Tuesday 31 March 2015

Helping children with SEND to communicate better? Use your tablet computer to help their learning and development.

Guest blog from Insane Logic

There’s a wealth of mobile software, apps and technology devices that make our everyday lives that little bit easier.

The past few years have seen phenomenal growth in the tablet computer industry: last year alone sales of PCs dropped by a staggering 98% due to the popularity of laptops and tablet computers, according to the Marketing Tech Blog.

It is estimated that 41% of people in the UK now regularly use a tablet. Additionally, 57% of adults with children use the tablet for educational purposes (Rideout, 2014).

The intuitive and interactive nature of these technologies is particularly exciting for children and young people with speech, language and communication needs (SLCN), says Zoe Peden, co-founder of social enterprise Insane Logic.

This innovative company believes everyone should have the right to communicate and has set about harnessing new technology to change the way we help children and young people to communicate.

It’s estimated that over one million children in the UK – that’s around one in ten – have SLCN. The stakes are high: 50-90% of children with persistent speech, language and communication difficulties go on to have reading difficulties and two thirds of 7-14 year olds with serious behaviour problems have language impairments.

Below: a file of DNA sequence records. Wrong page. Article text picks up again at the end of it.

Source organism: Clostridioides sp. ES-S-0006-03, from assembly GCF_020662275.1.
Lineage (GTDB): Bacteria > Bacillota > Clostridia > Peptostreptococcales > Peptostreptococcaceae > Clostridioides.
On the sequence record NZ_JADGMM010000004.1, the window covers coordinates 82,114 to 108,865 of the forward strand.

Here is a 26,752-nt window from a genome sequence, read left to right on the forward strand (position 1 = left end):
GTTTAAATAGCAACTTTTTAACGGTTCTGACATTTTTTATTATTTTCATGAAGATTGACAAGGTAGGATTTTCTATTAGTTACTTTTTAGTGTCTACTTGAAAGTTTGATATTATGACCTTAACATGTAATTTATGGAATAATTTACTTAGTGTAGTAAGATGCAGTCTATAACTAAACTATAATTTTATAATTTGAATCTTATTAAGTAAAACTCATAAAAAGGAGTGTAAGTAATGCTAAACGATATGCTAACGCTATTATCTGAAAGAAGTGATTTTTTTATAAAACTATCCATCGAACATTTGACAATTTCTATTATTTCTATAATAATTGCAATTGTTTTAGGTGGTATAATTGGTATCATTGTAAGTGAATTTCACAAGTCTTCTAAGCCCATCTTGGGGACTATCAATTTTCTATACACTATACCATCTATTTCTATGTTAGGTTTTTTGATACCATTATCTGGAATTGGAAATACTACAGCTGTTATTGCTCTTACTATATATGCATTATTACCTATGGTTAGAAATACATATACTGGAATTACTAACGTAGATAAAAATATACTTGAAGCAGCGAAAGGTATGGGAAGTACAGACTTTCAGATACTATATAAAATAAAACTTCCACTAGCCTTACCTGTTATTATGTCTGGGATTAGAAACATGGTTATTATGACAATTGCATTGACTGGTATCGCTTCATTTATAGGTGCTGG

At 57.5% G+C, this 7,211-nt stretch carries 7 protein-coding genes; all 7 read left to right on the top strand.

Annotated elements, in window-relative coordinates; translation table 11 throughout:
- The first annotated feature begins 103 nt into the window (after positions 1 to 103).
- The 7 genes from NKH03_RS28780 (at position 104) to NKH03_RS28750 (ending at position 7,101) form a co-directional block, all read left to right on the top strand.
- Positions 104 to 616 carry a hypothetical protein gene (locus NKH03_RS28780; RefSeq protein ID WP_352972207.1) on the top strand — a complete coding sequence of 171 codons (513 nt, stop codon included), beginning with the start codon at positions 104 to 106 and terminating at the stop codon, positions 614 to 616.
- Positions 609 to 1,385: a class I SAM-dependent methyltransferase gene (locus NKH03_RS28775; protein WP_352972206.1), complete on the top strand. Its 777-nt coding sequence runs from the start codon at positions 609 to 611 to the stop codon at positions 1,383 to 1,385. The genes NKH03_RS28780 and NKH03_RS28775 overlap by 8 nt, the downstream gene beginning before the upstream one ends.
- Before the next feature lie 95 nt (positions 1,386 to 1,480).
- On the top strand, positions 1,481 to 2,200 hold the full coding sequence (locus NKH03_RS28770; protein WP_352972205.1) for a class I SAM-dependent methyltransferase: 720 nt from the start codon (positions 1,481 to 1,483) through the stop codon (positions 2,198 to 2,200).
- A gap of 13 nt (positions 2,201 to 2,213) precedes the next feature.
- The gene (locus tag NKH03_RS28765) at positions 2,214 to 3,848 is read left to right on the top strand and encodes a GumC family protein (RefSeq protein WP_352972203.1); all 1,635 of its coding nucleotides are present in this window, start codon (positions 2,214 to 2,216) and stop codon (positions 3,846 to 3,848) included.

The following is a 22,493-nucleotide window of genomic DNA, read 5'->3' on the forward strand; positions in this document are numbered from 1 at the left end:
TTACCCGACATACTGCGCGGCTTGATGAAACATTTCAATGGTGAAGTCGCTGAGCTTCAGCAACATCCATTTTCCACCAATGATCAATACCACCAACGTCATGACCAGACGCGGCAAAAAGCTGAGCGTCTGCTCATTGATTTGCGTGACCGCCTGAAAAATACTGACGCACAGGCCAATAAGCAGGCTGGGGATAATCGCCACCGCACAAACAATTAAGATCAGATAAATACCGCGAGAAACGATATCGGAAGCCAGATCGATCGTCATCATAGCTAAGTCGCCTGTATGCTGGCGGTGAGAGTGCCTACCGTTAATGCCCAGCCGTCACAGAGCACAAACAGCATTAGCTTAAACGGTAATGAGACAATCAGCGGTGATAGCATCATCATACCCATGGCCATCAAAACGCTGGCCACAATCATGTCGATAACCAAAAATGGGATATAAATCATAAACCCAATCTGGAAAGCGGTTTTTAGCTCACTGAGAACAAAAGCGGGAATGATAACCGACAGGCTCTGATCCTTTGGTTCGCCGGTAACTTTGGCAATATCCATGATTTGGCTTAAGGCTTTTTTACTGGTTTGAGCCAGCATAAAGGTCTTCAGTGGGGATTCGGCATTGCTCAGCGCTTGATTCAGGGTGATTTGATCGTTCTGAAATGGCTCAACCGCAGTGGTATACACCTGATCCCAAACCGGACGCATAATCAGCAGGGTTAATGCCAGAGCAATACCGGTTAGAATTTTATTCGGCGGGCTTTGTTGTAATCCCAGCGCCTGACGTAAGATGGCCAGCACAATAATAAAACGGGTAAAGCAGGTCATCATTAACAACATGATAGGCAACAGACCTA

The good news is that the advent of tablets and software are giving us tools we’ve never had access to before. Insane Logic has harnessed this technology in partnership with resident Speech and Language Therapists through the development of MyChoicePad – a language development platform for tablets that uses symbols and signs from Makaton.

Top tips on using table devices

·         Things have moved on since the days when the main people using technology in Speech and Language Therapy were AAC practitioners. There are numerous platforms around which can aid and enhance your work supporting children, young people and adults with SLCN.

·         Some of the best pieces of software allow you to measure and track progress. When setting up user profiles, create character names for the people you support - which also helps safeguard privacy!

·         Exploit the camera and video functions of tablet devices – put children firmly in control. This is such a motivating way to practice developing steady hands, a careful eye and a sense of timing.

·         As a value for money resource, one mobile device loaded up with a range of useful apps can bring a little sparkle into your work across a huge caseload.